by David Reavill
In the history of Western Civilization, tensions have nearly always existed between the power and authority of the citizens and that of the State. It’s easy to forget that Rome began as a Republic and only later transitioned into the Roman Empire.
Power transferred, as if on a great Pendulum, from the people to the Caesar. For Rome, this move toward autocracy was due primarily to the life and death of one man, Tiberius Sempronius Gracchus.
Tiberius grew up at a time of significant Roman expansion. What had begun as a small emerging country over four centuries before was rapidly transforming into the dominant world power of its day.
But it was not without stress. The Republic suffered from endless wars as the Romans expanded their territory. But this took a tremendous toll; their economy suffered from numerous recessions as resources were diverted to the “war machine.” Food shortages were common, as many of the middle class, called “plebs,” struggled to make ends meet.
However, like America today, the oligarchs prospered. They acquired large swaths of “Ager Publicus,” the land conquered by the Roman Legions. And while it was supposedly public land, it ended up in the hands of the Oligarchs, generally the Roman Senator Class.
Thus, the Roman aristocrats could prosper during the tough times, while the “middle class,” the plebs, suffered through an uncertain economic future. Worst of all, the lower class, sometimes plebs who had lost their small farms, endured the hardships of slavery.
As Rome continued to conquer more and more territory, as its wealth and influence grew, political power became progressively concentrated in the hands of a few.
The middle-class plebs found themselves in a giant vice, forced to bear the burdens of the endless wars and often subjected to conscription into the Roman Legion; they would face higher taxes and increasing economic uncertainty as many times their farmland was not fertile, and their access to water was limited.
There emerged from this milieu a young man, just in his 20s, who had captured the imagination of the plebs. He was Sempronius Gracchus. Gracchus was an Army Veteran who fought in the Third Punic War and the Numantine War, quite an accomplishment for one so young. Gracchus had all the qualities to make a fine Roman Leader.
He was himself a Pleb; he understood the Plebeian point of view and could present their case before the Roman Senate. It was just these attributes that the Roman Senate must have observed as they appointed Gracchus as “Tribune of the Plebs.”
It was an important position for Gracchus, placing him squarely between the concerns and anxieties of the Roman middle class (the Plebs) and the Central Powers of Rome, the Senate.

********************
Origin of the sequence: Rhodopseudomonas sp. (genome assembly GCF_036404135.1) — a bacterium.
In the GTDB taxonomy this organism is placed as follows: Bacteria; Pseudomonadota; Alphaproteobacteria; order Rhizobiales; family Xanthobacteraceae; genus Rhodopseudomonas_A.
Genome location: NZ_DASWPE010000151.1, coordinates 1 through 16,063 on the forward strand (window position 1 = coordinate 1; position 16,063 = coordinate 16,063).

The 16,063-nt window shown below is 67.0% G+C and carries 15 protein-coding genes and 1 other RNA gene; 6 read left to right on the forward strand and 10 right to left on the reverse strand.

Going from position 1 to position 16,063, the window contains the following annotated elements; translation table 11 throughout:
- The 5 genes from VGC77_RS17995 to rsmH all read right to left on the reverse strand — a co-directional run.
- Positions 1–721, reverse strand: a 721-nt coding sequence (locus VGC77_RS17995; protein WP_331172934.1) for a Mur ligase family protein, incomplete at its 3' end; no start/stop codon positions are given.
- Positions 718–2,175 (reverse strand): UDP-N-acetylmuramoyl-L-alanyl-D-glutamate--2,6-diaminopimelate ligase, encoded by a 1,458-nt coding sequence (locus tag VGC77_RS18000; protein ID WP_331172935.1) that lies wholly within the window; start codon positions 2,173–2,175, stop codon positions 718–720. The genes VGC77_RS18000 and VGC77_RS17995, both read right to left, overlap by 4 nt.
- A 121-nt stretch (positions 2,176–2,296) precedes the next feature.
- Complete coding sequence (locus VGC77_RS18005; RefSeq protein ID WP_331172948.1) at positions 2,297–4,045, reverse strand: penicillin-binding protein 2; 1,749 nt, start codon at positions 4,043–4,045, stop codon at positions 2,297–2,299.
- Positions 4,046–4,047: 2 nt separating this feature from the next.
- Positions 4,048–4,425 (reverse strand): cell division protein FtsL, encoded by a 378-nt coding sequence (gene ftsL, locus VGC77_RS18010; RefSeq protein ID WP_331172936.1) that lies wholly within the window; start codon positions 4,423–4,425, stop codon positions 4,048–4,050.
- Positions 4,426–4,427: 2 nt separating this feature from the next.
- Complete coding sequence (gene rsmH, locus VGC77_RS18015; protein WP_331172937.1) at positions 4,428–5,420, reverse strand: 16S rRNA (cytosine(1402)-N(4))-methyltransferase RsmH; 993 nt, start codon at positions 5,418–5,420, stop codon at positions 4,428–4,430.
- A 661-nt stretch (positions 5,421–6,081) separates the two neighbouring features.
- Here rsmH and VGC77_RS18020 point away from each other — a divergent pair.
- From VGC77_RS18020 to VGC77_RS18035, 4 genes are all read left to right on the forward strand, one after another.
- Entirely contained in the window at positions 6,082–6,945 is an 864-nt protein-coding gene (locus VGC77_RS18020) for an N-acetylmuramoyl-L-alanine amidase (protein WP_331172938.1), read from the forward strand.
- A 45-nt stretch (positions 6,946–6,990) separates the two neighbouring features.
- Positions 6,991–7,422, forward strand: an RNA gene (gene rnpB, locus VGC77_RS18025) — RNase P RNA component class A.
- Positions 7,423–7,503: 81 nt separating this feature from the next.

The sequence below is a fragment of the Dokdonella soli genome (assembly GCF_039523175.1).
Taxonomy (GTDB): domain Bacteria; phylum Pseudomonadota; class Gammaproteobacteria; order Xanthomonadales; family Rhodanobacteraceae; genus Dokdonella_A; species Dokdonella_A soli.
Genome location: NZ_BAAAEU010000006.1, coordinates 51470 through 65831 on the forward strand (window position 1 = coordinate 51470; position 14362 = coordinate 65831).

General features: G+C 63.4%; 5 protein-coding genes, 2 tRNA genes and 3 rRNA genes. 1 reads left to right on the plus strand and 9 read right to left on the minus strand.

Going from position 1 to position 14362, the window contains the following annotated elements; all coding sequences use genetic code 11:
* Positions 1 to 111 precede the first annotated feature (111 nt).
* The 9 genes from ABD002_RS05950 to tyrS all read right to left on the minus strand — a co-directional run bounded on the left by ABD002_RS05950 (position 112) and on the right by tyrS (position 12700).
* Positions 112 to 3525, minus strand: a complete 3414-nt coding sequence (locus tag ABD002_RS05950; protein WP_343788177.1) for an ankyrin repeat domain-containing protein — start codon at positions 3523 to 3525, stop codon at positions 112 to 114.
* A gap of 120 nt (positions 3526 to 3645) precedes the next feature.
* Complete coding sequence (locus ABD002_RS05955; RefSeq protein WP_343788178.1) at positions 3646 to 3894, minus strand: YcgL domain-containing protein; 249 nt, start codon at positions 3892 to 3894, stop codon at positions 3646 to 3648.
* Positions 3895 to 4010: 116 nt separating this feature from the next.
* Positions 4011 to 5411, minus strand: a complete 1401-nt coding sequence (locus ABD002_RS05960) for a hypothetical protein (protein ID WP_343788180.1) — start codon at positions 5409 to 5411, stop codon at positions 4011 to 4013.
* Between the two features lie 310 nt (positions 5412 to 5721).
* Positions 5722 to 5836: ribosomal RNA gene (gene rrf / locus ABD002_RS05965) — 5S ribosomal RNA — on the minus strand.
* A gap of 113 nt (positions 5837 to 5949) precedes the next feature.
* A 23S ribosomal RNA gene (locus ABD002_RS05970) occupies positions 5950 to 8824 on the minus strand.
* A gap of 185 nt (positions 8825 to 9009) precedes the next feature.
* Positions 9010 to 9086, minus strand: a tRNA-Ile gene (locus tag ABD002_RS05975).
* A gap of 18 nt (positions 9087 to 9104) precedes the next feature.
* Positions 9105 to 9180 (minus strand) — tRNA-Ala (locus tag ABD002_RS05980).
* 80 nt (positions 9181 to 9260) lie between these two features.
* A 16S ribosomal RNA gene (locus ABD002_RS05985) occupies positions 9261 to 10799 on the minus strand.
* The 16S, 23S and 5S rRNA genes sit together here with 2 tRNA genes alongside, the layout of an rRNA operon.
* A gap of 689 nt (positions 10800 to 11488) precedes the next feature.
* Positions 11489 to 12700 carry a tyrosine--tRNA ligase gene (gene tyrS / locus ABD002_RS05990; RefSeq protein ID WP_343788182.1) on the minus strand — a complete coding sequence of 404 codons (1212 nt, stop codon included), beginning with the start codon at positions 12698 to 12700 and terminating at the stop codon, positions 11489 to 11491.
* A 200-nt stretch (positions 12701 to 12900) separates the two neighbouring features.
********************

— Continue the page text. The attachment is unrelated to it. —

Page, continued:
Gracchus became the focal point in this pivotal political conflict for the Roman Republic. Tremendously popular among the Plebs, he was seen as a force to be reckoned with and a potential threat by the Central Powers.
Immediately, Gracchus took up the mantle of land reform. With each subsequent War, the Roman Legion gained new land, land that by rights was public (Ager Publicus), but always seemed to end up in the hands of the oligarchs. It was the one area the Roman oligarchs had used to build their wealth and, ultimately, their power. Land reform was a direct threat to the entrenched oligarchs in Rome.
Not afraid to fight, Gracchus pushed for land reform with all his might. He had a fellow Tribunal fired when he opposed Gracchus’ reform; he even defied the Roman Senate by signing a treaty without Senate confirmation. In 133 BC, he prepared to present his Land Reform plan to Rome. Unfortunately, the bill was vehemently opposed by a fellow Tribune and failed to gain any traction.
But this was enough to show the Roman Senate and all the oligarchs that this young man was a danger to the ruling establishment. Gracchus was incredibly popular and unafraid to use unconventional methods to push his agenda. In short, Gracchus didn’t understand his “place” in the Republic. He would have to be dealt with.
In what has become standard procedure among the unscrupulous, a riot broke out, and during the riot, Gracchus was murdered. Just who was responsible, we’ll never know. That’s the genius of using a riot to dispose of someone. Just who authorized the “hit” is, still to this day, mere speculation.
While the assassin’s identity remains a mystery, most Historians now agree on a couple of conclusions. With the death of Gracchus, the reform that the Plebs sought was finished. There would be no land reform; this was reinforced a decade later when Gracchus’ brother also tried to pass land reform, but he, too, was murdered, putting a final end to any hope of reform.
But even more, Gracchus’ death marked the ultimate end of the Roman Republic. The very thing that had made Rome great, allowing nearly all the members of society to have a voice, was now extinguished, snuffed out. From this point on, the Plebs would not be heard from again.
Roman political power would continue to be concentrated in fewer and fewer hands. Ultimately, 160 years later, one man, Gaius Julius, Caesar Augustus, became the first Caesar in a long line of total and complete dictators.
Sometimes, the Destiny of the Republic rests upon the Fate of One Man.